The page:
Scotland’s education secretary is urging councils to provide instrumental music tuition free of charge as he acknowledged today the fees some authorities charge for lessons could be preventing pupils pursuing music qualifications in secondary.
Scottish local authorities have committed to providing free access to instrumental music tuition for pupils undertaking Scottish Qualifications Authority (SQA) courses in the upper years of secondary.
However, during a debate today on instrumental music tuition in the Scottish Parliament – which follows the publication of the Education and Skills Committee’s report A note of concern: The future of instrumental music tuition in schools – MSPs pointed out if pupils had not had access to instrumental music tuition before the qualifications phase in secondary it would be “almost impossible” for them to pursue a music qualification.
Background: ‘Music tuition should be free to all students’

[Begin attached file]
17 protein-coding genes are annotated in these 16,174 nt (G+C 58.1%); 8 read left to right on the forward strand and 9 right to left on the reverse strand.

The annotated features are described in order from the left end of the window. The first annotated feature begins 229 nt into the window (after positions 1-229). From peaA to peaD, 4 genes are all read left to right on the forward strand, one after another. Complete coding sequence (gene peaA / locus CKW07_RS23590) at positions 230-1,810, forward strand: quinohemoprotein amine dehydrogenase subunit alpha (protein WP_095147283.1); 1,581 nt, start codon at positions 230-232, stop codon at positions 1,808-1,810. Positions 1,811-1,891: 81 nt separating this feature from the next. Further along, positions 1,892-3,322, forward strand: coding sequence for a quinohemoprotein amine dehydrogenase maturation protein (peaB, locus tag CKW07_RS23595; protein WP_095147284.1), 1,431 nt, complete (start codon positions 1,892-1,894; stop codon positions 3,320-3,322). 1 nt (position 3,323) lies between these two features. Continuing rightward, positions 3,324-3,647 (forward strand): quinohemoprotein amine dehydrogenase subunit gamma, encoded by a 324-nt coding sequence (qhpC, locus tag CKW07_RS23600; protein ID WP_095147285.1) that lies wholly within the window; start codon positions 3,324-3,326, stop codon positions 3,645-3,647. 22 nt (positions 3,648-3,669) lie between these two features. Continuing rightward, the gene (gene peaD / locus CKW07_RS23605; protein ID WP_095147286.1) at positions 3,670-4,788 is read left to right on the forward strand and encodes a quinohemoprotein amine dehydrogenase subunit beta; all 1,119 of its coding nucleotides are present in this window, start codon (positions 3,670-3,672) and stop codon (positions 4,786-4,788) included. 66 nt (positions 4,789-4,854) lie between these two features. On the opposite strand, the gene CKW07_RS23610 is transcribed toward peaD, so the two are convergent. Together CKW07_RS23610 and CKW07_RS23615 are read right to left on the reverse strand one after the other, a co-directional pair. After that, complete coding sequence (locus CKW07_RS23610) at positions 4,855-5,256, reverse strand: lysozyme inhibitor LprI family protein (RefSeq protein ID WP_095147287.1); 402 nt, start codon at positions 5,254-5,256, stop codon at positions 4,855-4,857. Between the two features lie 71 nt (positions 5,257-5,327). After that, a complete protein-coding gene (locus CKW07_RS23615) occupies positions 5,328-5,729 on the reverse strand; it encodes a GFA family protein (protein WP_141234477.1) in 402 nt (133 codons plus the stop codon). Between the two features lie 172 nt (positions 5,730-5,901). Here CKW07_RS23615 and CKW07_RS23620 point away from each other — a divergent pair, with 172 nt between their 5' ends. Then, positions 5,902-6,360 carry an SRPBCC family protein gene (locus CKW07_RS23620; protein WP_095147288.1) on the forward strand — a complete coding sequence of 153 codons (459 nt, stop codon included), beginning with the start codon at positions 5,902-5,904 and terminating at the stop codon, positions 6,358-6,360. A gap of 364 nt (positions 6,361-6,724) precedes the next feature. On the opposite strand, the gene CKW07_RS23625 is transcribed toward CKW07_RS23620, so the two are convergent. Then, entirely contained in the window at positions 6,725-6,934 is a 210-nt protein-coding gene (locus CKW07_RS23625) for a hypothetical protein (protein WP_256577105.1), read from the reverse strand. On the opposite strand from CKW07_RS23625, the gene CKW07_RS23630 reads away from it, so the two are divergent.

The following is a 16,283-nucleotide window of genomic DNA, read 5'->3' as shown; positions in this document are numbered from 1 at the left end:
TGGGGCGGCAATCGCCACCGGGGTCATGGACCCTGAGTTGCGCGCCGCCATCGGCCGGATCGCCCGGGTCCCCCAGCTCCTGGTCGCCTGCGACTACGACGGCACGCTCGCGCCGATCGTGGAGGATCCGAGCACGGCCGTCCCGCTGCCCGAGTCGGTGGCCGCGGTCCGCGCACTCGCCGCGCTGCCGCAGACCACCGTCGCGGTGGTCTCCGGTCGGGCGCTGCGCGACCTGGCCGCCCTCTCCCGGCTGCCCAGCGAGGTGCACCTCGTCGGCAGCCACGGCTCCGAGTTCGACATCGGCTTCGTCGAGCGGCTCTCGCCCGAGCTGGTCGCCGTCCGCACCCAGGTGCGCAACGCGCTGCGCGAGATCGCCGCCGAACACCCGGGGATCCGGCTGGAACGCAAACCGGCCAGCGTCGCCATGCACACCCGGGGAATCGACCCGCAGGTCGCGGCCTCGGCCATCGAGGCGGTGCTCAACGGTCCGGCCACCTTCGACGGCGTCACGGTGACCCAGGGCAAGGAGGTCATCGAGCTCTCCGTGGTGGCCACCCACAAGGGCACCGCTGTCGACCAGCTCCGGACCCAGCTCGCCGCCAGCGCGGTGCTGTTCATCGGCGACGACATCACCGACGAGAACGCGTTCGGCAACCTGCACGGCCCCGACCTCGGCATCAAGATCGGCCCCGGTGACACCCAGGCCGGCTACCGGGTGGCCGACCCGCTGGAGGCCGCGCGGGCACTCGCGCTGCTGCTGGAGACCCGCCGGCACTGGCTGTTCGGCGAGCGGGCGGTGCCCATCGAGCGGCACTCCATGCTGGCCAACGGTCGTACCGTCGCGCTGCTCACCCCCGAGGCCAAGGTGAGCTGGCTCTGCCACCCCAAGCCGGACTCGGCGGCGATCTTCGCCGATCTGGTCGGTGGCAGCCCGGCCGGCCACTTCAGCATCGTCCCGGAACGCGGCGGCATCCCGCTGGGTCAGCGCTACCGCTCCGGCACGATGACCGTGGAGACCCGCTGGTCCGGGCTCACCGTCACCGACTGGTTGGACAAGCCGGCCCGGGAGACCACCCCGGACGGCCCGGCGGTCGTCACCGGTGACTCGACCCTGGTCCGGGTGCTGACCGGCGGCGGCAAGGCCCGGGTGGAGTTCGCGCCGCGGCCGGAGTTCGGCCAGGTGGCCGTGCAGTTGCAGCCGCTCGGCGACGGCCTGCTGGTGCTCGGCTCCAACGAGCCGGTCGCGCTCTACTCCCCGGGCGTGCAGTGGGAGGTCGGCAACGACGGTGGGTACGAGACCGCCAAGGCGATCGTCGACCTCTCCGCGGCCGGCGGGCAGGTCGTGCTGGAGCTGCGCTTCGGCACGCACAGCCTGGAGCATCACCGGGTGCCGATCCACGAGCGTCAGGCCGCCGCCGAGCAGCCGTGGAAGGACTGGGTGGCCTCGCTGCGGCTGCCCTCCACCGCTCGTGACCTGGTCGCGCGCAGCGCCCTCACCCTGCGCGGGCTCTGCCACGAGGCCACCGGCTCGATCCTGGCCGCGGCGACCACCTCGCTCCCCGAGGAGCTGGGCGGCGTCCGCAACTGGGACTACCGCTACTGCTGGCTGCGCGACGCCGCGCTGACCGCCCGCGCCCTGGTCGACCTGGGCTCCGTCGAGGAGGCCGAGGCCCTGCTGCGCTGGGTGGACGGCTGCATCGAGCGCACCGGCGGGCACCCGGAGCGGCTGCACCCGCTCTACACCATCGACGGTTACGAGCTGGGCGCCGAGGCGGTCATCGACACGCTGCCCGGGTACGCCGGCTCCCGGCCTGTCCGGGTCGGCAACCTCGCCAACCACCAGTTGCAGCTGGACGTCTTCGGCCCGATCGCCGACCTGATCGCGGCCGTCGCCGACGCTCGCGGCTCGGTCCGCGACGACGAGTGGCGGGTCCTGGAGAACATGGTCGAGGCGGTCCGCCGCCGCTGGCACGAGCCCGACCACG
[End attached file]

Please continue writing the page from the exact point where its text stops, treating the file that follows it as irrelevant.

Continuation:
Long read: Are we pulling the plug on music tuition?
Convener Clare Adamson said the committee had noted with interest that the government’s response to the committee report stated that “instrumental music tuition which is necessary to provide adequate preparation for SQA examinations should be provided free of charge”.
However, she pointed out the committee had heard that “adequate preparation for SQA examinations starts not in [the fourth year of secondary school] but at a much earlier stage in a young person’s musical career”.
Labour education spokesman Iain Gray said that the issue was likely to be tested in court.
A crowdfunding bid has been launched to pay for a judicial review of the lawfulness of music tuition fees in Scottish state schools.
Ralph Riddiough, a partner at Ayr firm Kilpatrick & Walker, is seeking to raise £15,000 via crowdfunding site CrowdJustice to pay for the case.
Mr Swinney said the issue of what moment a child embarked on the trajectory to achieving SQA qualifications was “quite a difficult issue to resolve” and the only solution was to provide lessons free of charge.
He said: “The only way to answer that question is that instrumental music tuition should not have a charge. That’s the only way you get around that.”
Mr Swinney said he accepted it was "tough" financial times for local authorities but insisted the Scottish government had treated local government "fairly". He pointed out that seven councils had managed to keep music tuition free of charge: Dundee, Edinburgh, Glasgow, Orkney, Renfrewshire, West Dunbartonshire and the Western Isles.